Want to honor Teddy Roosevelt's legacy? Here's how.

Want to honor Teddy Roosevelt’s legacy? Here’s how:


Theodore Roosevelt was many things, but perhaps most of all he was a public lands champion. He used his authority as President to establish 150 national forests, 51 federal bird reserves, four national game preserves, five national parks and 18 national monuments on over 230 million acres of public land.


Yeah, he liked public lands...and our country is greater for it.




We’ve often found ourselves wondering what Theodore Roosevelt might think of today’s conservation landscape and controversies over the management of America’s public lands.


No doubt things have changed since he occupied the oval office but many threats have stayed the same when it comes to public lands. The greed of a few to take the right of many, for example.


So when President-elect Donald Trump vowed to honor his legacy last week, it made us wonder, “What Would Teddy Do?” Here’s our take:




1.     He’d tell those who want to sell public lands to take a hike. Literally. And on public lands: TR knew better than anyone the impact of an untrammeled landscape and the power of place. He often tested his mettle and found solace in wild places. If you truly immerse yourself in public lands and cannot find at least one overwhelming reason to keep them in the public trust, then the future of those lands probably isn’t your area of expertise.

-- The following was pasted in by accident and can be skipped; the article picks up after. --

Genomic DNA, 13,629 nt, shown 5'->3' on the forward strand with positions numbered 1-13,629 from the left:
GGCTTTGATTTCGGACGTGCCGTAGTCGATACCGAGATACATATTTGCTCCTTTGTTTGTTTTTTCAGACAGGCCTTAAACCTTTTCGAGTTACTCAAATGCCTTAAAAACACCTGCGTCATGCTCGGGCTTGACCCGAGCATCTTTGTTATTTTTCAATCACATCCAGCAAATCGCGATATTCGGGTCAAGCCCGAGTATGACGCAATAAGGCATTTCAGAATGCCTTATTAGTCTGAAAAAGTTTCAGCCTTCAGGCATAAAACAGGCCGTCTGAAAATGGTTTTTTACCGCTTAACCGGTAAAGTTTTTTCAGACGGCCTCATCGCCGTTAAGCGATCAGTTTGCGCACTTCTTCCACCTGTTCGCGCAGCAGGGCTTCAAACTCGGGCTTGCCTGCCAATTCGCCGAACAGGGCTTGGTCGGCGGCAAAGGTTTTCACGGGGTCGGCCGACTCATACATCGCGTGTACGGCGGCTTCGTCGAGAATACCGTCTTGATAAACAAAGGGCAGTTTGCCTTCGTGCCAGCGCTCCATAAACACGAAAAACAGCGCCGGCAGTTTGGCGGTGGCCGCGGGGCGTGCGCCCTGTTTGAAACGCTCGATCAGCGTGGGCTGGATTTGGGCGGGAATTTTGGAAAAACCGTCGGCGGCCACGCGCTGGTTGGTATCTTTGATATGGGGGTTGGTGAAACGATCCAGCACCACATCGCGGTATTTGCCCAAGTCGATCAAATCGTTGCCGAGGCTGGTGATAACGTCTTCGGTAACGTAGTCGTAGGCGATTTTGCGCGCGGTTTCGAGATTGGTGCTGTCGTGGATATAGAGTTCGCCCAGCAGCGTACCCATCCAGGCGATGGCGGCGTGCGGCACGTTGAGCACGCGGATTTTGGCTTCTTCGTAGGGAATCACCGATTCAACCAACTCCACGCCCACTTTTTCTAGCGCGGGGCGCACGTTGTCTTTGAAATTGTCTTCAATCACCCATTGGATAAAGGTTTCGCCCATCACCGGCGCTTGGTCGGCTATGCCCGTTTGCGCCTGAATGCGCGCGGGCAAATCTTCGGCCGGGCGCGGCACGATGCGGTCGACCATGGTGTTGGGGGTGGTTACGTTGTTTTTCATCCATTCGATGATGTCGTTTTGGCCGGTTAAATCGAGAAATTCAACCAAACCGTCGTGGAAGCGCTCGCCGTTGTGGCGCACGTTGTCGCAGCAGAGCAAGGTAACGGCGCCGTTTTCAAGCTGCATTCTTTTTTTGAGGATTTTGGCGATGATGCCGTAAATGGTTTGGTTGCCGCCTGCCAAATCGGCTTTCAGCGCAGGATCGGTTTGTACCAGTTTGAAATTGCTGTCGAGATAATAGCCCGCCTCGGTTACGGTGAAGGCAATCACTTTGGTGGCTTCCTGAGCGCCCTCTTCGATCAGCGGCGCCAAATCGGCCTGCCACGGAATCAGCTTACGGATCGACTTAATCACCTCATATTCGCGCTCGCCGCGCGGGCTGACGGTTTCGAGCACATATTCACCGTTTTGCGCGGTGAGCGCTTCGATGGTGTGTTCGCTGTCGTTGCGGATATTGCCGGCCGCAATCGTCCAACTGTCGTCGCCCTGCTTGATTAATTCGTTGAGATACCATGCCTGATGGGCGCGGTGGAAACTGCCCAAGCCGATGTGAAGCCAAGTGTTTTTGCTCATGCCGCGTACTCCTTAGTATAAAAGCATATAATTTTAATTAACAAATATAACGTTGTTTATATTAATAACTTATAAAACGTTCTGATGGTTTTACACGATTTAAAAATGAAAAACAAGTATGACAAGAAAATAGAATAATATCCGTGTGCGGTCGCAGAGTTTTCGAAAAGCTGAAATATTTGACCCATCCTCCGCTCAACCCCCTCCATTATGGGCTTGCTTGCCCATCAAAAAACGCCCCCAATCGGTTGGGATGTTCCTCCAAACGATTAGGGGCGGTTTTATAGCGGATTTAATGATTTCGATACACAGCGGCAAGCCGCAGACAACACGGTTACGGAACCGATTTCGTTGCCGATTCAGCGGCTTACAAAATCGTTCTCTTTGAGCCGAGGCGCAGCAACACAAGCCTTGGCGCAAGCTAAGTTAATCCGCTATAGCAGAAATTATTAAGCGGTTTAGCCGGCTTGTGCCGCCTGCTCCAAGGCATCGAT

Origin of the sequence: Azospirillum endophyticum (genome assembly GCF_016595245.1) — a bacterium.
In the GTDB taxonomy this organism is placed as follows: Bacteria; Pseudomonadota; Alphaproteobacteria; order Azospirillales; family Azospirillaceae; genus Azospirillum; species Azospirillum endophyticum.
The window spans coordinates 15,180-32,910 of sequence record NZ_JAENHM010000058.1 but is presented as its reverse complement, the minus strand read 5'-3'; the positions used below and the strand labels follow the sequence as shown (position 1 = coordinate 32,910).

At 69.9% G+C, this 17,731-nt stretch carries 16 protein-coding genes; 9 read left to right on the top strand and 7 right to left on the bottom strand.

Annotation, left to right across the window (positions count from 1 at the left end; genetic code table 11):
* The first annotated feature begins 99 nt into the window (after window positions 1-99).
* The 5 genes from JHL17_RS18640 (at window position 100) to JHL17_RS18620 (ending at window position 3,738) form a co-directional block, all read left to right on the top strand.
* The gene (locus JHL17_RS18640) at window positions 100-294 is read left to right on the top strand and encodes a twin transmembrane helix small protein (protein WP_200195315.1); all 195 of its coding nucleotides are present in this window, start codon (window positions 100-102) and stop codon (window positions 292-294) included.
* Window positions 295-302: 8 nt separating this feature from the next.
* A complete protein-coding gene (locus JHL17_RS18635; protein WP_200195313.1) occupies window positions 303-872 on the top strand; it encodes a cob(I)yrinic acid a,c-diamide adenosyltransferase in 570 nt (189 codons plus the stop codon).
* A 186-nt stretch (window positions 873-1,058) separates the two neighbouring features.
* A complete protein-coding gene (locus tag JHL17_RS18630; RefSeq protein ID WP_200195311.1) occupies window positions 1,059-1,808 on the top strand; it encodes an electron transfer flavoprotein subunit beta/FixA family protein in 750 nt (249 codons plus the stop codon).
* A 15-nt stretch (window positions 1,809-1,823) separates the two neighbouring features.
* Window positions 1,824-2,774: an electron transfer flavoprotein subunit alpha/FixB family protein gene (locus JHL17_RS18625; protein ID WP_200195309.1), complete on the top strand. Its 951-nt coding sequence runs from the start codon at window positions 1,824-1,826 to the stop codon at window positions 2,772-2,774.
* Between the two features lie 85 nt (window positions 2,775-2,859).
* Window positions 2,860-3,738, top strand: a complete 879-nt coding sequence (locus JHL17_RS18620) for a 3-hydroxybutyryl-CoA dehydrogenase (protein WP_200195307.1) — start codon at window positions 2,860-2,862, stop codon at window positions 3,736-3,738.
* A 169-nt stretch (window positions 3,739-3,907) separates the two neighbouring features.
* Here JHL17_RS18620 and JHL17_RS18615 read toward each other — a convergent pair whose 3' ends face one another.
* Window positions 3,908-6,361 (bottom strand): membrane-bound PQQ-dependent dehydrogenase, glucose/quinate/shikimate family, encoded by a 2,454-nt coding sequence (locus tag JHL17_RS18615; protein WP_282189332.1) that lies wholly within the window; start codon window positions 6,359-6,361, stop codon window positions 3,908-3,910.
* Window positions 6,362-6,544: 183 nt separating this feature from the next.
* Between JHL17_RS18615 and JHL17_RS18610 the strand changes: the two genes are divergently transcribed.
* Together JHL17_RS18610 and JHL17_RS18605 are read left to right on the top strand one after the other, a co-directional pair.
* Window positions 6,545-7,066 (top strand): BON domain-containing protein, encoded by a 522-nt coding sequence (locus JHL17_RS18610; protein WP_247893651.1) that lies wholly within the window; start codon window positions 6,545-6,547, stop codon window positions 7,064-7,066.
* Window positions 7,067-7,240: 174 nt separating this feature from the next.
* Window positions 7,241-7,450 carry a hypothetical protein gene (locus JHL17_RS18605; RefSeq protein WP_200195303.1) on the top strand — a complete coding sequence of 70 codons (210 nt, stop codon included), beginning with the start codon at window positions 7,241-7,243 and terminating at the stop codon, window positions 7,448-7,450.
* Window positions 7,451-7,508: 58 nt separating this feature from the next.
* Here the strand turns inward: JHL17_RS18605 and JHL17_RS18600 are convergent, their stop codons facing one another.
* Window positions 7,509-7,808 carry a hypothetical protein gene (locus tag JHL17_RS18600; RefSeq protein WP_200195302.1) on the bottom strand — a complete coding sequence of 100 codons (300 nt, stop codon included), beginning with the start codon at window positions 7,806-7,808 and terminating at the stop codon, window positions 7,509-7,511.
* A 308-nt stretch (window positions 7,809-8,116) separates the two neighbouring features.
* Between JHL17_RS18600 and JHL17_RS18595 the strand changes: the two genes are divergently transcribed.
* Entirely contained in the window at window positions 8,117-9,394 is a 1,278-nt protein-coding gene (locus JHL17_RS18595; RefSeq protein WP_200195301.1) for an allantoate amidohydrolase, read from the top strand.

(Photo: Roosevelt hunting party outside Meeker Hotel in Colorado/Library of Congress)


2.     He’d honor the will of the people. And fight like hell. TR was a fighter and he firmly believed that public lands are a fundamental right for ALL Americans, regardless of race, creed, economic status or political party. These lands are engines that drive local economies, the source from which we draw inspiration, a refuge when we need to escape. More than anything, they are what makes America great now. TR defended that right in his day and undoubtedly would continue to do so in ours by any means necessary.


3.     He’d see the big picture. Public lands are not just about recreation. Or environmentalism. Or conservation. Or resource development. Public lands are vast reserves producing clean air and clean water. And when you rank national priorities? Just seems like you can’t really do much without air and water.


4.     He’d fund the agencies tasked with caring for these lands. Agencies such as the Forest Service, the Bureau of Land Management, the U.S. Fish and Wildlife Service and the National Park Service are chronically underfunded. TR created the modern-day Forest Service and we’re pretty sure he’d want his agency to have the resources it needs to do it’s job. If we don’t give them the tools to care for these places, we place the burden of neglect on future generations.


5. He’d embrace science-based management. When the Forest Service was created in 1905, its first Chief and friend of TR’s, Gifford Pinchot, grounded the new agency in the scientific management of forests and natural resources. More than ever, we need trained professionals, guided by the best available science, to make decisions affecting our public lands. This is true from the top to the bottom of our public land management agencies, from the biologist in the field to the appointee in Washington, D.C.